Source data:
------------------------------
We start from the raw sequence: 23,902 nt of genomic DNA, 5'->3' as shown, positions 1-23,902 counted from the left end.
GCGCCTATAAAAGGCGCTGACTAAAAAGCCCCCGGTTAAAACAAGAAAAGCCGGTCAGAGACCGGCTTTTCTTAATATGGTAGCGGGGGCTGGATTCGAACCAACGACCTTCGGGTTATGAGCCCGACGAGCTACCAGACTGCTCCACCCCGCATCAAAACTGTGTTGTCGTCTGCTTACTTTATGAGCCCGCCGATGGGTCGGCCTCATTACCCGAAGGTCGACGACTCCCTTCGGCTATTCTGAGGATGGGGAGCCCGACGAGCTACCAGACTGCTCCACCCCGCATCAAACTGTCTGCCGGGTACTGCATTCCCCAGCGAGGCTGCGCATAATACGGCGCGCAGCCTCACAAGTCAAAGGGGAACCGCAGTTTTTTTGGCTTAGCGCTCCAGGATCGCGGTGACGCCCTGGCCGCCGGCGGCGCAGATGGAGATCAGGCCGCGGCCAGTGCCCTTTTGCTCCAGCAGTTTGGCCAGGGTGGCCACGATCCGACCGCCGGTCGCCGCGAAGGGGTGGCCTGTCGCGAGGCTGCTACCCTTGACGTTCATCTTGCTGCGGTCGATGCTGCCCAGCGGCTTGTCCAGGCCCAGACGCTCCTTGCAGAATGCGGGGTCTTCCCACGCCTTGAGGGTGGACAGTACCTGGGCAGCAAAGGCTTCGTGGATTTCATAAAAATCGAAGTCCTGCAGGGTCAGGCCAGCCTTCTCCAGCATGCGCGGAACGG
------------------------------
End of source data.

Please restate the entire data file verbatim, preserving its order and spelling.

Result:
We start from the raw sequence: 23,902 nt of genomic DNA, 5'->3' as shown, positions 1-23,902 counted from the left end.
GCGCCTATAAAAGGCGCTGACTAAAAAGCCCCCGGTTAAAACAAGAAAAGCCGGTCAGAGACCGGCTTTTCTTAATATGGTAGCGGGGGCTGGATTCGAACCAACGACCTTCGGGTTATGAGCCCGACGAGCTACCAGACTGCTCCACCCCGCATCAAAACTGTGTTGTCGTCTGCTTACTTTATGAGCCCGCCGATGGGTCGGCCTCATTACCCGAAGGTCGACGACTCCCTTCGGCTATTCTGAGGATGGGGAGCCCGACGAGCTACCAGACTGCTCCACCCCGCATCAAACTGTCTGCCGGGTACTGCATTCCCCAGCGAGGCTGCGCATAATACGGCGCGCAGCCTCACAAGTCAAAGGGGAACCGCAGTTTTTTTGGCTTAGCGCTCCAGGATCGCGGTGACGCCCTGGCCGCCGGCGGCGCAGATGGAGATCAGGCCGCGGCCAGTGCCCTTTTGCTCCAGCAGTTTGGCCAGGGTGGCCACGATCCGACCGCCGGTCGCCGCGAAGGGGTGGCCTGTCGCGAGGCTGCTACCCTTGACGTTCATCTTGCTGCGGTCGATGCTGCCCAGCGGCTTGTCCAGGCCCAGACGCTCCTTGCAGAATGCGGGGTCTTCCCACGCCTTGAGGGTGGACAGTACCTGGGCAGCAAAGGCTTCGTGGATTTCATAAAAATCGAAGTCCTGCAGGGTCAGGCCAGCCTTCTCCAGCATGCGCGGAACGG